Circuit Judge Chris Carnahan of Conway has ruled that Andy Shock could run for Faulkner County justice of the peace even though he holds a full-time paid state job as a gubernatorial appointee to the state Parole Board.

The Constitution prohibits a county office-holder from being appointed to a civil office such as parole board. Chris Burks, the Little Rock lawyer who challenged Shock’s candidacy, said the judge had ruled that the Constitution didn’t prohibit someone who was a parole Board member already from running for a county office. Burks said his clients will appeal the ruling, which he contends violates a voter-approved constitutional amendment.

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His argument here.

The case has political overtones.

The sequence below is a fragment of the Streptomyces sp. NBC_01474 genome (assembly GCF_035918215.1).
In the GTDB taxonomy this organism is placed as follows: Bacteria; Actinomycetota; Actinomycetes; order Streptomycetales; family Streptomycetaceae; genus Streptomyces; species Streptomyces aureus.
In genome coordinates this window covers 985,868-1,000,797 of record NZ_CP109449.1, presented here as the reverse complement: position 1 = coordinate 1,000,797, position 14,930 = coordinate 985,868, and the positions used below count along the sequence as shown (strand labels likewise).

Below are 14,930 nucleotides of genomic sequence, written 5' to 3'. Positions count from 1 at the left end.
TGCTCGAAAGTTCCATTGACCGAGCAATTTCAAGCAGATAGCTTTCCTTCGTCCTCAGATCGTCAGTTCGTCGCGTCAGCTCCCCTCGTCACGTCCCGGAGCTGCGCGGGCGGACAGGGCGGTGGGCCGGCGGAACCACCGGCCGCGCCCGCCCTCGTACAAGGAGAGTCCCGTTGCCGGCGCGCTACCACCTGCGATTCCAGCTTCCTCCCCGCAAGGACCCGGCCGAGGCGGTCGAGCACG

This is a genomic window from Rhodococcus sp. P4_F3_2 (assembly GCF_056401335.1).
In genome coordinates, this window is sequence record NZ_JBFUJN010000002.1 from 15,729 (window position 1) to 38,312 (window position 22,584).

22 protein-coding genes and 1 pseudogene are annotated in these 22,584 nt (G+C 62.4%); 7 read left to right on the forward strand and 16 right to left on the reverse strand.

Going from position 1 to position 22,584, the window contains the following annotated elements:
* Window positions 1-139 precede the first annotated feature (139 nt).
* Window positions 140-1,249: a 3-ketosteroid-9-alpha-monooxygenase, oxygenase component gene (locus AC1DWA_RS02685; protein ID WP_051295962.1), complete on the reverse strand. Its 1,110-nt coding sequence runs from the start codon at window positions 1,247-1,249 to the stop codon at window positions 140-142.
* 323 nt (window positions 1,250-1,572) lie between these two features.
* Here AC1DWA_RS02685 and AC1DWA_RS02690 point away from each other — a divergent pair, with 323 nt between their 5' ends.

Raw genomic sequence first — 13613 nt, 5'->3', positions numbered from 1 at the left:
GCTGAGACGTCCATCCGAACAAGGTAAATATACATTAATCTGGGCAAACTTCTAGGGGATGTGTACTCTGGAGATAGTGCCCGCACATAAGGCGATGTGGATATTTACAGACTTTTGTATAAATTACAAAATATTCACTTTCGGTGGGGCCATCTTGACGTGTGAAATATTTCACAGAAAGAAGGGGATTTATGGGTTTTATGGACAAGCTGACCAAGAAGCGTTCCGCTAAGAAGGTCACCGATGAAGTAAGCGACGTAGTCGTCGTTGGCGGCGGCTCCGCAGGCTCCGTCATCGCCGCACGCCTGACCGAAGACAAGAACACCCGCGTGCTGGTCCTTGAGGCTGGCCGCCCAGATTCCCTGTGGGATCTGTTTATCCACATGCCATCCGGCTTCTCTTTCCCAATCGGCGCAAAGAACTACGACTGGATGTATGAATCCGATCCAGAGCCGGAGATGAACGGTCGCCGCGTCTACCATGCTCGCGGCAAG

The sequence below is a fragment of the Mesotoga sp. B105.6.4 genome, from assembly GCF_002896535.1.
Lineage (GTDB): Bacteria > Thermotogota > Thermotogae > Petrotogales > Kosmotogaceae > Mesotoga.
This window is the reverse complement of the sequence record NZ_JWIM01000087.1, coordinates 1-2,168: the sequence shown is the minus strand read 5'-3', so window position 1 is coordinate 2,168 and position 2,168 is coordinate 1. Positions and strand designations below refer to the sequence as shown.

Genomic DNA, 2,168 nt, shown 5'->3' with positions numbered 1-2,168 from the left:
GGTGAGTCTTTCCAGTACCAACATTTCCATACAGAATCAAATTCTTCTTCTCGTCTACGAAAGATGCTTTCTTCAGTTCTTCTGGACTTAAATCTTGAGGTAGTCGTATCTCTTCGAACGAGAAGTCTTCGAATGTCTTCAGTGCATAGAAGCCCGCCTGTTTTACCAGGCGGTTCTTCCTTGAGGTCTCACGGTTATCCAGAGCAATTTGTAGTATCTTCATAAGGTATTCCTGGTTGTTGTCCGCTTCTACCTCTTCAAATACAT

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Carnahan is judge by appointment of Republican Gov. Asa Hutchinson and Shock is a Republican candidate and former Faulkner sheriff.

Burks had asked for Carnahan to get off the case, but he refused.  Burks contends Carnahan, a former state Republican Party official, owes his appointment to local support from Shock and former Prosecutor Cody Hiland, a Republican who now is U.S. attorney in Little Rock.

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The Log Cabin Democrat notes that Burks’ clients include Shelly Carpenter, who’s the daughter of Shock’s opponent Johnny Brady, She filed a complaint with the Election Commission.